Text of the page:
Dickinson is at her best when the story turns on the tiniest of details– how something smells, how something feels, what is sounds like, what it tastes like. I will forever see the overturned carton of Chinese noodles on the floor of the Weehawken Motel, and I will always know how hot it was the day the pimp and prostitute hauled her body to a dumpster in an abandoned lot. I will always know the color of the sky, and the weight of the gym bag that cradled her body, and the geography of the empty Manhattan apartment where Trinity hid out after the murder, the shower she took hoping to wash away the stain of her life.

Pacing and dramatic tension work best in the second half of the book. Without knowing this was based on a true story, I still understood Nylah wasn’t going to get out of this alive.  I knew that a girl walking alone on the West Side Highway, in a white mini-skirt, would come to no good. However, the fate of  Trinity was always in question. Her pimp could kill her, too.  Her foster parents could rescue her. Or, she could jump on a Greyhound bus and disappear. I wanted to see what happened to her. The epilogue is especially graceful  as Dickinson circles back to Nylah in the morgue; confused, but not especially afraid of the cold room and the smell of formaldehyde.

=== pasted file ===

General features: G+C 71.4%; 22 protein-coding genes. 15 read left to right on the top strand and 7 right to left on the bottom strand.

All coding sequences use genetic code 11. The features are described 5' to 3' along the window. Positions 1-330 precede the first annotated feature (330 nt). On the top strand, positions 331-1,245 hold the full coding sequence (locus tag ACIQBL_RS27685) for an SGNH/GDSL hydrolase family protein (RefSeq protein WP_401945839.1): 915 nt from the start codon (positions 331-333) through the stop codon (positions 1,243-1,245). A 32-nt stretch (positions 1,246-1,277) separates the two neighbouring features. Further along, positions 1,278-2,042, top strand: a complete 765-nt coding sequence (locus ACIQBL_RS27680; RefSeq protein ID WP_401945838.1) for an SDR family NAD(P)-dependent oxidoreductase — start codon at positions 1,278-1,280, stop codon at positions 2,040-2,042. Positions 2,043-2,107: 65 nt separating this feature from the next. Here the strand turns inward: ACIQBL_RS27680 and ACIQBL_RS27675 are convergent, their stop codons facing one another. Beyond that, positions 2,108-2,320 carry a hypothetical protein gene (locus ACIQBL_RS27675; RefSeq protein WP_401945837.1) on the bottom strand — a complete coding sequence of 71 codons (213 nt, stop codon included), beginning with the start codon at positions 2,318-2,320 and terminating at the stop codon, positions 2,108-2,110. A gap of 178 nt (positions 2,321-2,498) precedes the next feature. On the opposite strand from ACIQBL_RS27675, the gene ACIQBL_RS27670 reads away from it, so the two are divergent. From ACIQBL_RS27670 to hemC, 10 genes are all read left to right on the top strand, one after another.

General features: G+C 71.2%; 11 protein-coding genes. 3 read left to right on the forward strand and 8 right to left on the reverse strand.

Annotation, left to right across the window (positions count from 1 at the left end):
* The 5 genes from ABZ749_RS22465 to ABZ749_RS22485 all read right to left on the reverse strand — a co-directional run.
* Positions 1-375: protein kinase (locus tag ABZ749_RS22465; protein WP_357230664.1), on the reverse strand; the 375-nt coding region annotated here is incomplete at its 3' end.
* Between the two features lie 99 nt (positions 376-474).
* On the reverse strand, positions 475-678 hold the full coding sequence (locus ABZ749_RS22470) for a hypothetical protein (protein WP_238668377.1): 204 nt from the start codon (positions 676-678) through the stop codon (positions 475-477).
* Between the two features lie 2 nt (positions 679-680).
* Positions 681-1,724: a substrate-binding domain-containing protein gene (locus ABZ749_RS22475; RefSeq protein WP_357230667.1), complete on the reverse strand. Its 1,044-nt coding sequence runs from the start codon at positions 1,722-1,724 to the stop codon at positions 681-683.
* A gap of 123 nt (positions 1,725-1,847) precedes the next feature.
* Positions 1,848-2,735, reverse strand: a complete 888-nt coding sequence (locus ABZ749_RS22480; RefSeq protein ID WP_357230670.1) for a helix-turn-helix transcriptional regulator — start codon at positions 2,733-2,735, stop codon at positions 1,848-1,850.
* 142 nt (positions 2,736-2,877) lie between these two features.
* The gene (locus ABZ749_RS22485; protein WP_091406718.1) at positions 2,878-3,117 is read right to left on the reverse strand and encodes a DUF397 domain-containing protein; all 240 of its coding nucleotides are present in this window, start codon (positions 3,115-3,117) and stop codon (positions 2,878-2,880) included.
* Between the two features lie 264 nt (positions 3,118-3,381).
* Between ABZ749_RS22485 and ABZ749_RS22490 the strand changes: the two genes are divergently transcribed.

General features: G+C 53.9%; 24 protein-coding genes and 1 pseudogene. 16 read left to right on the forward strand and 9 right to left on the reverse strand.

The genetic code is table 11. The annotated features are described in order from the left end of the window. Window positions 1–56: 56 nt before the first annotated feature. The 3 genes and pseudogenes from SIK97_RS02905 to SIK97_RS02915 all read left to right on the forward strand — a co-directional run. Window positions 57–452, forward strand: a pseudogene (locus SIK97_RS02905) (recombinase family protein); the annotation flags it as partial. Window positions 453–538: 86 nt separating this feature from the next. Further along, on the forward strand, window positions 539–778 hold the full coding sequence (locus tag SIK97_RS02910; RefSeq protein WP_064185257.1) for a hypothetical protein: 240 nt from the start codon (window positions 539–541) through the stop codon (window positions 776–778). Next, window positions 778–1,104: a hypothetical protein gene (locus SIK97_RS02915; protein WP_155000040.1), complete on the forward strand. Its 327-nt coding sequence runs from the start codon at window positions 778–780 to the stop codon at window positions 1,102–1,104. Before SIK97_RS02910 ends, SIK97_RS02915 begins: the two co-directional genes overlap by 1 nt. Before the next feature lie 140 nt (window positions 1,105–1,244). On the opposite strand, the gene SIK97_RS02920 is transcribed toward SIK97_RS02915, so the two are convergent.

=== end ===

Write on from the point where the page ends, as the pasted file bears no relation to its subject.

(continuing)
The book is dark, but this is redeemed by the humanity, and again, the authenticity of each voice. We might be frustrated and even angry by Nylah’s choice to strike off on her own at the impound lot, or Epiphany’s stubborn refusal to leave her boyfriend/pimp, but we do understand them. They are human, they are flawed, they are real to us, and Dickison renders each of them with language and imagery that is both lyrical and damned:

“When they reached Cooper Union the club girls were clustered in bunches. The fish girls in their slippery hair and mini skirts stood smoking cigarettes, their shoulders draped by fringed shawls. Like silken fins. Silken was the word for them.”